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have been heard. Livingston, however, attempted to speak. But after a few sentences, the Speaker called him to order, and told him what he was saying was not to the question. It was impossible to proceed. The question was taken and carried in favor of the report, fifty-two to forty-eight; the real strength of the two parties is fifty-six to fifty. But two of the latter have not attended this session. I send you the report of their committee. I still expect to leave this on the 1st, and be with you on the 7th of March. But it is possible I may not set out till the 4th, and then shall not be with you till the 10th. Affectionately adieu.


PHILADELPHIA, February 27, 1799. DEAR SIR,— Your favor of February 10th came safely to hand. We were for a moment flattered with the hope of a friendly accommodation of our differences with France, by the President's nomination of Mr. Murray our Minister at the Hague to proceed to Paris for that purpose. But our hopes have been entirely dashed by his revoking that and naming Mr. Ellsworth, Mr. Patrick Henry and Murray; the two former not to embark from America till they shall receive assurances from the French Government, that they will be received with the respect due to their character by the law of nations; and this too after the French Government had already given assurances that whatever Minister the President should send should be received with the respect due to the representative of a great, free and independent nation. The effect of the new nomination is completely to parry the advances made by France towards a reconciliation. A great change is taking place in the public mind in these Middle States, and they are rapidly resuming the Republican ground which they had for a moment relinquished. The tables of Congress are loaded with petitions proving this. Thirteen of the twentytwo counties of this State have already petitioned against the

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proceedings of the late Congress. Many also from New York and New Jersey, and before the summer is over, these three States will be in unison with the Southern and Western. I take the liberty of putting under your cover a letter for a young gentleman known to you, and to whom I know not how otherwise to direct it. I am, with great esteem, dear Sir, your friend and servant.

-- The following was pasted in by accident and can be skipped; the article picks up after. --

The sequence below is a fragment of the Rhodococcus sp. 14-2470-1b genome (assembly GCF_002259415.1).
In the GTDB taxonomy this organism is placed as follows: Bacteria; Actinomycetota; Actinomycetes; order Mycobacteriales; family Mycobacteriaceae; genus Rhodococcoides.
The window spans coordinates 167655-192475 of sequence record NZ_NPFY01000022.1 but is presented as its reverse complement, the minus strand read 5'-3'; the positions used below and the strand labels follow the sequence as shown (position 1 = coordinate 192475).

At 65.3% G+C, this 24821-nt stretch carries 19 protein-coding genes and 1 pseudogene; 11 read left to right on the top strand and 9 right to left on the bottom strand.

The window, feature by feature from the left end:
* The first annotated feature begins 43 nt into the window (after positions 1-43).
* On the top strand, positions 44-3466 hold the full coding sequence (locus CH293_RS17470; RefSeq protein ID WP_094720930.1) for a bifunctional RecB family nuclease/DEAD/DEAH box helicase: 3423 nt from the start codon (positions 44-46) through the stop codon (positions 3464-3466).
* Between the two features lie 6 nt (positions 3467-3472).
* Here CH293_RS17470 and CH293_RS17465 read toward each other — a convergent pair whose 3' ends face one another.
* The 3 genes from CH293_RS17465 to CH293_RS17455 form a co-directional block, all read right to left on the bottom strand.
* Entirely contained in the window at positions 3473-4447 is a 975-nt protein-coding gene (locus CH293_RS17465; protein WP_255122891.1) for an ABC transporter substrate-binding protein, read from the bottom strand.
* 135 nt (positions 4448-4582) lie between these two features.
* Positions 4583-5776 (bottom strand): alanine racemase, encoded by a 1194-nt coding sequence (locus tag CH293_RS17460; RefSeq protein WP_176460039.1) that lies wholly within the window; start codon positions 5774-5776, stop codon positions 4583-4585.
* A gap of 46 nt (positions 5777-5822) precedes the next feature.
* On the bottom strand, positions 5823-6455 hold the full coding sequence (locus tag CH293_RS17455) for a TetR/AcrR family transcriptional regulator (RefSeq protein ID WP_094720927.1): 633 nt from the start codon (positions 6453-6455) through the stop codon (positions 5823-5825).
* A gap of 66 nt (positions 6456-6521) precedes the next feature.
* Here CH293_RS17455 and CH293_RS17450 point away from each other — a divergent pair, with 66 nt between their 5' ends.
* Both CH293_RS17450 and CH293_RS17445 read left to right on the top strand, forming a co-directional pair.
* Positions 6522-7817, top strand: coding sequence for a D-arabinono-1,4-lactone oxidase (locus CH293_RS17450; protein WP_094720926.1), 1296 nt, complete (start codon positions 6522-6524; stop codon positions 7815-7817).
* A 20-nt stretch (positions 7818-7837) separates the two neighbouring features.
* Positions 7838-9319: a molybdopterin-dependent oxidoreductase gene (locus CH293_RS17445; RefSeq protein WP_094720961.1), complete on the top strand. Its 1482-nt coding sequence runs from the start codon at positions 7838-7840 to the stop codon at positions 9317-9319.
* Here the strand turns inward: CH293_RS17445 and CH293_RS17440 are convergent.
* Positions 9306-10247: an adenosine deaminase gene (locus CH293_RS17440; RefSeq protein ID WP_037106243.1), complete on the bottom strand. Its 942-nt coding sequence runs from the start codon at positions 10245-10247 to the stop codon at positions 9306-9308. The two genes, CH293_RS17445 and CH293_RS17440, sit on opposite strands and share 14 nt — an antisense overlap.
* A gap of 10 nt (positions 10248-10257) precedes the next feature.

MONTICELLO, March 12, 1799. DEAR SIR,-Your welcome favor of last month came to my hands in Philadelphia. So long a time has elapsed since we have been separated by events, that it was like a letter from the dead, and recalled to my memory very dear recollections. My subsequent journey through life has offered nothing which, in comparison with those, is not cheerless and dreary. It is a rich comfort sometimes to look back on them.

I take the liberty of enclosing a letter to Mr. Baylor, open, because I solicit your perusal of it. It will, at the same time, furnish the apology for my not answering you from Philadelphia. You ask for any communication I may be able to make, which may administer comfort to you. I can give that which is solid. The spirit of 1776 is not dead. It has only been slumbering. The body of the American people is substantially republican. But their virtuous feelings have been played on by some fact with more fiction; they have been the dupes of artful maneuvres, and made for a moment to be willing instruments in forging chains for themselves. But time and truth have d ssipated the delusion, and opened their eyes. They see now that France has sincerely wished peace, and their seducers have wished war, as well for the loaves and fishes which arise out of war expenses, as for the chance of changing the Constitution, while the people should have time to contemplate nothing but the levies of men and money. Pennsylvania, Jersey and New York are coming majestically round to the true principles. In Pennsylvania, thirteen out of twenty-two counties had already petitioned on the alien and sedition laws. Jersey and New York had begun the same movement, and though the rising of Congress stops that channel for the expression of their sentiment, the sentiment is going on rapidly, and before their next meeting those three States will be solidly embodied in sentiment with the six southern and western ones.

The atrocious proceedings of France towards this country, had well nigh destroyed its liberties. The Anglomen and monocrats had so artfully confounded the cause of France with that of freedom, that both went down in the same scale. I sincerely join you in abjuring all political connection with every foreign power; and though I cordially wish well to the progress of liberty in all nations, and would forever give it the weight of our countenance, yet they are not to be touched without contamination from their other bad principles. Commerce with all nations, alliance with none, should be our motto.

Accept assurances of the constant and unaltered affection of, dear Sir, your sincere friend and servant.